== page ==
Can’t help, not won’t help
by Diarmid Weir
Key assumptions of the New Labour government seem to be that businesses were just crying out for the chance to do socially useful things. They really wanted to take on more staff if they had a bit more training or work experience. They were apparently crying out for the chance to contribute to Education Action Zones if only the government would show them where the need is. And they were desperate to help the NHS find a more cost-effective way of building hospitals if only the government could draw up the right contracts.
Clever chaps or pretty stupid?
Given the reputation for ruthless rationalism and lateral thinking of top businessmen and the rewards they command for this reputation, it seems extraordinary that – if these were true – the clever chaps did not get together ages ago and realise that it was in their best interests to do these things anyway. If despite the effect of the windfall tax the profitability of British business and economic growth is raised by these interventions this suggests that British businessmen as a group are really pretty stupid and are not, after all, deserving of their extraordinary financial rewards.
There is another more charitable view to be held, however. This is that British business was indeed acting perfectly rationally in not doing these things. And that the New Deal and Education Action Zones will not improve either profitability or growth enough to offset the costs. And that business can only build and operate PFI hospitals at a cost to health provision which has previously thought not to be politically acceptable.
As you were
If they were acting rationally then there is no reason to suppose that they will not continue to act rationally. This means that when the New Deal ends, while they may keep some of their new recruits on, the trend of shedding employees will continue as before. And their continued involvement in Education Action Zones and NHS PFI schemes will depend on profit – not educational or health benefit.
To believe this is not, despite appearances, to be cynical. I suspect that many individual businessmen see the merits of improving the lives and potential of the unemployed, of better public sector schools and of high quality public hospitals. The arguments for these are overwhelming – if businessman are as clever as their salaries suggest they should be clear to them too.
Survival is not enough
No – there are other reasons why rational businessmen will not, through the agency of their businesses, support greater employment and training or better quality health and education for all, despite their evident social benefits. Consider this – a business might produce a valuable product which represents good use of natural materials, may provide worthwhile employment for a number of people and balance its operating income and expenses. In most people’s eyes such a business should survive. After all many multinational firms provide neither an essential product nor particularly worthwhile employment and yet continue to grow. But if our business has a loan, then it must now earn more income than it spends to keep up its repayments of capital and of interest to the bank. And if it is a public company its income must be higher still to keep its institutional shareholders happy. They too are seeking profits. Even if businessmen and the directors of financial institutions wished, as they might, to reduce shareholders’ and policyholders’ financial returns in the interests of increasing their returns in other areas such as health, education or general social benefits, they cannot. They are prevented from using their human judgment by legal rules that cast their responsibilities in rigid financial terms. This stems as much as anything from the failure of the discipline of accountancy to update the ‘money measurement’ concept – and to find ways of accounting for human, social and environmental capital along with money capital.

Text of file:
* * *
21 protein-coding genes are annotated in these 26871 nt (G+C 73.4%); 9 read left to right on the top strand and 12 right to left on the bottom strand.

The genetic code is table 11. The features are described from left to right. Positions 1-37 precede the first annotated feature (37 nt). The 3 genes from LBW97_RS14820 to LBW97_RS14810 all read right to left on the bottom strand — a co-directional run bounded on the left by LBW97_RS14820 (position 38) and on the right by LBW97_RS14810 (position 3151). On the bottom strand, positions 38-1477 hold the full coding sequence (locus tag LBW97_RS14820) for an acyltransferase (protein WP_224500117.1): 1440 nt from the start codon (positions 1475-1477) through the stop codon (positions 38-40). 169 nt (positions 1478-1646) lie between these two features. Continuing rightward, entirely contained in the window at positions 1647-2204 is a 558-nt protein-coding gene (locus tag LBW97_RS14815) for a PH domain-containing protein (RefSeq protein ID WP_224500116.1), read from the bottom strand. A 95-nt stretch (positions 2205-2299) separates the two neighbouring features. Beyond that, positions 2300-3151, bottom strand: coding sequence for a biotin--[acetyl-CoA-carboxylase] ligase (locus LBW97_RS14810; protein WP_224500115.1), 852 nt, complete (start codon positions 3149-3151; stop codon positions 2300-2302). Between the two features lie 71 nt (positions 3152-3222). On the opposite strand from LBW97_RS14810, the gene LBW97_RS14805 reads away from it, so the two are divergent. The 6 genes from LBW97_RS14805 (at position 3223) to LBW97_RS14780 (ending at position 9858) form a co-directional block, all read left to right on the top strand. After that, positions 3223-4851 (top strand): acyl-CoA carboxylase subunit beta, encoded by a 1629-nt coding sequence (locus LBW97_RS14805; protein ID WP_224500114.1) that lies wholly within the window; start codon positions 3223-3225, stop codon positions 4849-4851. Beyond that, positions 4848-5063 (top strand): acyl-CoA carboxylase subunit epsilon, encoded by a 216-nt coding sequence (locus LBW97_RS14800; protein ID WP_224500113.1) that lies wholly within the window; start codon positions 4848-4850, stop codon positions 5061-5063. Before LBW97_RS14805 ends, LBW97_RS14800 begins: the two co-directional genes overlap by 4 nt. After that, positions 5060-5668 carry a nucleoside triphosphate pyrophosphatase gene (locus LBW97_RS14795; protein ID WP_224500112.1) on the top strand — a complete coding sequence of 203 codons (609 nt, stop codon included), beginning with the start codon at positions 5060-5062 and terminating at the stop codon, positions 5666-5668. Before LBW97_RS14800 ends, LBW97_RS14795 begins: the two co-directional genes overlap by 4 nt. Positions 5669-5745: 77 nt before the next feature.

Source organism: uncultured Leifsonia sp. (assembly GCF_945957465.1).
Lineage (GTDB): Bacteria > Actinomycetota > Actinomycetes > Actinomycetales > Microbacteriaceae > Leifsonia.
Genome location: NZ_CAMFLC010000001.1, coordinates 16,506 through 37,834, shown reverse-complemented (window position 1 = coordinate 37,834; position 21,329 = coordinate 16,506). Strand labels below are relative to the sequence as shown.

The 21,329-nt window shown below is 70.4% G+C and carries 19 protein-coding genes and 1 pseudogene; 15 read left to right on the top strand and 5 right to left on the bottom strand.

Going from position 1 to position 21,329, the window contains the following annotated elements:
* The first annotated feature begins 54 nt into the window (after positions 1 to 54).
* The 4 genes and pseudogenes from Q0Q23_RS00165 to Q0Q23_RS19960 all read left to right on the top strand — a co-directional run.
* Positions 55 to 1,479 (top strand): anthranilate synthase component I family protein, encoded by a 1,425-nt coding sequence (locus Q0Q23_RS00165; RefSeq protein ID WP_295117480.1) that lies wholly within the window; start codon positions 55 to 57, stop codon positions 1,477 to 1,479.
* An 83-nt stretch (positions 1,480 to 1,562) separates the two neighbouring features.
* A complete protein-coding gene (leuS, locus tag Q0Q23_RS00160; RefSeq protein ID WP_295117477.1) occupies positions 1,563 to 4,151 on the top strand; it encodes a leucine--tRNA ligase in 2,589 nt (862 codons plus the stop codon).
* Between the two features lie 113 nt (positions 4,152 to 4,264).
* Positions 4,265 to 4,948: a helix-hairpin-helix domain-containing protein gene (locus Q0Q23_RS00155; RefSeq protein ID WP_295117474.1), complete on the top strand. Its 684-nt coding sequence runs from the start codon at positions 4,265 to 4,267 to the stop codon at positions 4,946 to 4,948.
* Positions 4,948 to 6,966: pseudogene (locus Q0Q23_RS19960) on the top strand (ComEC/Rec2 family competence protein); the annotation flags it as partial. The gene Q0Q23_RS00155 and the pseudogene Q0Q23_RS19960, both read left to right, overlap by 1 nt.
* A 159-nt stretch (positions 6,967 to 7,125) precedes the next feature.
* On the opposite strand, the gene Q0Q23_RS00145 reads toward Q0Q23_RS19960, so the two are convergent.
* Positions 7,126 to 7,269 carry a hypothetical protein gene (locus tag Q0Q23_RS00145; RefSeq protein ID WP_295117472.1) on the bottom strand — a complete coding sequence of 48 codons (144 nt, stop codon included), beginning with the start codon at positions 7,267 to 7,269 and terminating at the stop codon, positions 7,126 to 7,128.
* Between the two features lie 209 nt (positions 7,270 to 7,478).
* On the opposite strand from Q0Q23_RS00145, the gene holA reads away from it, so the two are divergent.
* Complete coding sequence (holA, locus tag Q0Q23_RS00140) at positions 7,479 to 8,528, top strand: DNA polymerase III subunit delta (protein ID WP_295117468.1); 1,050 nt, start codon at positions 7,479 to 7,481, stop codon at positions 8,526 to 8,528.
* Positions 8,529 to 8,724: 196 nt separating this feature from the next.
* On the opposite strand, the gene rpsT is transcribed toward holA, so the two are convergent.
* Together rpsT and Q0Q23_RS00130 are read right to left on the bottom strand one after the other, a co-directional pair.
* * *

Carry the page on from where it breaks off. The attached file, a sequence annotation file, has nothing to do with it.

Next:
The same conditions apply to banks, whose imperatives are passed on to the companies they lend to and to others through competition for return on capital. And these imperatives are powerful ones. The banks have the option of high rates of return in the equity and financial markets which are boosted by the credit-multiplier effect – the process through which fractions of one loan go on to form the reserve base for yet more loans. With these options the banks and financial institutions are in a powerful position to demand high returns on loans and share capital from businesses.
Businessmen continually forced by such pressures to cut expenses and raise incomes by ever-increasing amounts are in no position to fulfil even the most fervent desire to improve employment opportunities, education or health. For business to play its proper part in society will require far-reaching reforms in our financial and accounting systems and the rules that determine how and in whose interests firms and financial institutions are run.
4th July 1998